, Volume 113, Issue 4, pp 349-388
Date: 07 Feb 2007

The enigma of vascular cognitive disorder and vascular dementia

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The prevalence, morphology and pathogenesis of vascular dementia (VaD), recently termed vascular cognitive impairment, are a matter of discussion, and currently used clinical diagnostic criteria show moderate sensitivity (average 50%) and variable specificity (range 64–98%). In Western clinic-based series, VaD is suggested in 8–10% of cognitively impaired aged subjects. Its prevalence in autopsy series varies from 0.03 to 58%, with reasonable values of 8–15%, while in Japan it is seen in 22–35%. Neuropathologic changes associated with cognitive impairment include multifocal and/or diffuse disease and focal lesions: multi-infarct encephalopathy, white matter lesions or arteriosclerotic subcortical (leuko)encephalopathy, multilacunar state, mixed cortico-subcortical type, borderline/watershed lesions, rare granular cortical atrophy, post-ischemic encephalopathy and hippocampal sclerosis. They result from systemic, cardiac and local large or small vessel disease. Recent data indicate that cognitive decline is commonly associated with widespread small ischemic/vascular lesions (microinfarcts, lacunes) throughout the brain with predominant involvement of subcortical and functionally important brain areas. Their pathogenesis is multifactorial, and their pathophysiology affects neuronal networks involved in cognition, memory, behavior and executive functioning. Vascular lesions often coexist with Alzheimer disease (AD) and other pathologies. Minor cerebrovascular lesions, except for severe amyloid angiopathy, appear not essential for cognitive decline in full-blown AD, while both mild Alzheimer pathology and small vessel disease may interact synergistically. The lesion pattern of “pure” VaD, related to arteriosclerosis and microangiopathies, differs from that in mixed-type dementia (AD with vascular encephalopathy), more often showing large infarcts, which suggests different pathogenesis of both types of lesions. Due to the high variability of cerebrovascular pathology and its causative factors, no validated neuropathologic criteria for VaD are available, and a large variability across laboratories still exists in the procedures for morphologic examination and histology techniques.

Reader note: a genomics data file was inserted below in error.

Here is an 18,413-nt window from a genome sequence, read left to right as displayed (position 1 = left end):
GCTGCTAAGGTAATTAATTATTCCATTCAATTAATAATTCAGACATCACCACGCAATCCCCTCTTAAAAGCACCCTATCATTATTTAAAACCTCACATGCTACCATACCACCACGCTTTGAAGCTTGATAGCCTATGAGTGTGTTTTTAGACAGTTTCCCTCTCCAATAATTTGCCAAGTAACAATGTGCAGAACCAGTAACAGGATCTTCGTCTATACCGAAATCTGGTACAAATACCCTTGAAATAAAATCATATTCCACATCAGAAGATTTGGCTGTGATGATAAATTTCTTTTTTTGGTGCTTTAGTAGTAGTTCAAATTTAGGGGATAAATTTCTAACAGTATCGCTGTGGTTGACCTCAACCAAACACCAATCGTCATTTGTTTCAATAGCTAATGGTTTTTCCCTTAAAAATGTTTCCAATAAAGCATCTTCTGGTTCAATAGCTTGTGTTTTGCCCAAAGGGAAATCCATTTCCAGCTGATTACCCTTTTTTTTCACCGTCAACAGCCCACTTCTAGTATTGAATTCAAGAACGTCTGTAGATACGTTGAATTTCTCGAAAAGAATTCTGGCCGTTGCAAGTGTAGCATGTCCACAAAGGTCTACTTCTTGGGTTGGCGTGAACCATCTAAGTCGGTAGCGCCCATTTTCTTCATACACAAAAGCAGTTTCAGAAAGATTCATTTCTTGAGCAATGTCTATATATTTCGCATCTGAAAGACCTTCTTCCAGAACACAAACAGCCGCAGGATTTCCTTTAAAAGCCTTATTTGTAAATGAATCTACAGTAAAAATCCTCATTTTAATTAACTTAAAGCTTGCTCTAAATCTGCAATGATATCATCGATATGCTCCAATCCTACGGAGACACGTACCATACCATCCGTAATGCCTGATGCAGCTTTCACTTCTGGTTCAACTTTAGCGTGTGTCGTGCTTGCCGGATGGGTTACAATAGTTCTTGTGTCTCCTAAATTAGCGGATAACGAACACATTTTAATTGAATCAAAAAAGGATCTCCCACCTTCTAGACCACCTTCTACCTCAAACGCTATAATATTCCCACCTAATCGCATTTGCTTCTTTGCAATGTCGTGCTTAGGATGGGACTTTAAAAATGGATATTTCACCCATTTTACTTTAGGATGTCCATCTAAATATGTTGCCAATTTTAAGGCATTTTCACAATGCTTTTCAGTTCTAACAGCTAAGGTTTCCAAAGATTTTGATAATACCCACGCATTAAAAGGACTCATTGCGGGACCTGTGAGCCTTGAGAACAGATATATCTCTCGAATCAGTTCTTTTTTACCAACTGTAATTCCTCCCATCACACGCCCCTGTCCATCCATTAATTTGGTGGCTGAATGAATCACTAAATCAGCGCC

After a lecture at the XI International Congress of Neuropathology, San Francisco, CA, on 11 September 2006.


In a recent clinicopathological evaluation of 79 autopsy cases derived from a prospective longitudinal study of subcortical ischemic vascular disease (SIVD) and Alzheimer disease (AD), Chui et al. [555] found significant cerebrovascular lesions (CVL) in 30%, AD pathology in 54%, and hippocampal sclerosis (HS) in 18%. Statistical assessment showed that all three pathology variables contributed independently to cognitive status, but only the neuritic Braak scores contributed significantly to cognitive impairment, indicating that advancing AD pathology overwhelms the effects of the two other factors that, in the absence of considerable AD, contribute to mild cognitive impairment. A recent histologic-neuroimaging study in two patients with SIVD showed correspondence between subinsular T2 hyperintensive lesions and demyelination, gliosis, and dilated perivascular spaces [556].